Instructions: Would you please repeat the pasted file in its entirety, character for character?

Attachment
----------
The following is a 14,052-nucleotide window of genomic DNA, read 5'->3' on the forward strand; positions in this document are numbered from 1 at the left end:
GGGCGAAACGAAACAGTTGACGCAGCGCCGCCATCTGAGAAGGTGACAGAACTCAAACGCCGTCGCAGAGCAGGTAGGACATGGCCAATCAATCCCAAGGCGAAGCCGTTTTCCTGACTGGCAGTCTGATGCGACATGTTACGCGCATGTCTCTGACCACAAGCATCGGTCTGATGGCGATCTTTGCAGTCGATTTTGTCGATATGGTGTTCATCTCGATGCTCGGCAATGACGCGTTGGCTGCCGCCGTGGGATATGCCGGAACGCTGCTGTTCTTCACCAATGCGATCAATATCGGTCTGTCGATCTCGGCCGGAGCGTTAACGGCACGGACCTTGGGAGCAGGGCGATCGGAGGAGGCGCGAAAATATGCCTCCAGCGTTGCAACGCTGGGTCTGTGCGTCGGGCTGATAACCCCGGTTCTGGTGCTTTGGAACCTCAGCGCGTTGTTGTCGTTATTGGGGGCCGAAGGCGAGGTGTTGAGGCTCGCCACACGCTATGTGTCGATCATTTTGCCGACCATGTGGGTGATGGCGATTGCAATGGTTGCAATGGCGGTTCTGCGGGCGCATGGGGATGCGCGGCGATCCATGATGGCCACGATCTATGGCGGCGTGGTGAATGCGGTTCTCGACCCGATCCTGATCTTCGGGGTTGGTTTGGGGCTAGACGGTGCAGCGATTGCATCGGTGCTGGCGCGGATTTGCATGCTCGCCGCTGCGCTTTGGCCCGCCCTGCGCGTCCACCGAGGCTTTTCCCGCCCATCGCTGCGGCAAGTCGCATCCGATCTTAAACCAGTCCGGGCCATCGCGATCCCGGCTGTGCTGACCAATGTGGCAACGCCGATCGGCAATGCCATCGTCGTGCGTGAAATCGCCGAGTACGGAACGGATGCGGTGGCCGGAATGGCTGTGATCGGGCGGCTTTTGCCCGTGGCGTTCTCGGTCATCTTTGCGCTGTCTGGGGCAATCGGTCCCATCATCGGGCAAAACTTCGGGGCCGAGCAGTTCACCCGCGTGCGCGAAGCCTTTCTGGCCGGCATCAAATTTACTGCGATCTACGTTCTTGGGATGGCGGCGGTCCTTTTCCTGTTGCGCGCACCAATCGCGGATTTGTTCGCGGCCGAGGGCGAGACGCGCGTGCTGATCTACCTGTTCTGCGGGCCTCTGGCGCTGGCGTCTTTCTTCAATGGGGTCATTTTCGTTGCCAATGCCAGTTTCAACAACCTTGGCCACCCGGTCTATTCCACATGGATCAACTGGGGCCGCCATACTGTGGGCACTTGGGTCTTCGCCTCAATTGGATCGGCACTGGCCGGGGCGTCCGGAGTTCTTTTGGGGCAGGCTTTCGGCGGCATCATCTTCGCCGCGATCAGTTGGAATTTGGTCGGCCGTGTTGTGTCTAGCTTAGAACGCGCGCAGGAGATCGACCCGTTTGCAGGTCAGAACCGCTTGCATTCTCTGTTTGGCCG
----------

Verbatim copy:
The following is a 14,052-nucleotide window of genomic DNA, read 5'->3' on the forward strand; positions in this document are numbered from 1 at the left end:
GGGCGAAACGAAACAGTTGACGCAGCGCCGCCATCTGAGAAGGTGACAGAACTCAAACGCCGTCGCAGAGCAGGTAGGACATGGCCAATCAATCCCAAGGCGAAGCCGTTTTCCTGACTGGCAGTCTGATGCGACATGTTACGCGCATGTCTCTGACCACAAGCATCGGTCTGATGGCGATCTTTGCAGTCGATTTTGTCGATATGGTGTTCATCTCGATGCTCGGCAATGACGCGTTGGCTGCCGCCGTGGGATATGCCGGAACGCTGCTGTTCTTCACCAATGCGATCAATATCGGTCTGTCGATCTCGGCCGGAGCGTTAACGGCACGGACCTTGGGAGCAGGGCGATCGGAGGAGGCGCGAAAATATGCCTCCAGCGTTGCAACGCTGGGTCTGTGCGTCGGGCTGATAACCCCGGTTCTGGTGCTTTGGAACCTCAGCGCGTTGTTGTCGTTATTGGGGGCCGAAGGCGAGGTGTTGAGGCTCGCCACACGCTATGTGTCGATCATTTTGCCGACCATGTGGGTGATGGCGATTGCAATGGTTGCAATGGCGGTTCTGCGGGCGCATGGGGATGCGCGGCGATCCATGATGGCCACGATCTATGGCGGCGTGGTGAATGCGGTTCTCGACCCGATCCTGATCTTCGGGGTTGGTTTGGGGCTAGACGGTGCAGCGATTGCATCGGTGCTGGCGCGGATTTGCATGCTCGCCGCTGCGCTTTGGCCCGCCCTGCGCGTCCACCGAGGCTTTTCCCGCCCATCGCTGCGGCAAGTCGCATCCGATCTTAAACCAGTCCGGGCCATCGCGATCCCGGCTGTGCTGACCAATGTGGCAACGCCGATCGGCAATGCCATCGTCGTGCGTGAAATCGCCGAGTACGGAACGGATGCGGTGGCCGGAATGGCTGTGATCGGGCGGCTTTTGCCCGTGGCGTTCTCGGTCATCTTTGCGCTGTCTGGGGCAATCGGTCCCATCATCGGGCAAAACTTCGGGGCCGAGCAGTTCACCCGCGTGCGCGAAGCCTTTCTGGCCGGCATCAAATTTACTGCGATCTACGTTCTTGGGATGGCGGCGGTCCTTTTCCTGTTGCGCGCACCAATCGCGGATTTGTTCGCGGCCGAGGGCGAGACGCGCGTGCTGATCTACCTGTTCTGCGGGCCTCTGGCGCTGGCGTCTTTCTTCAATGGGGTCATTTTCGTTGCCAATGCCAGTTTCAACAACCTTGGCCACCCGGTCTATTCCACATGGATCAACTGGGGCCGCCATACTGTGGGCACTTGGGTCTTCGCCTCAATTGGATCGGCACTGGCCGGGGCGTCCGGAGTTCTTTTGGGGCAGGCTTTCGGCGGCATCATCTTCGCCGCGATCAGTTGGAATTTGGTCGGCCGTGTTGTGTCTAGCTTAGAACGCGCGCAGGAGATCGACCCGTTTGCAGGTCAGAACCGCTTGCATTCTCTGTTTGGCCG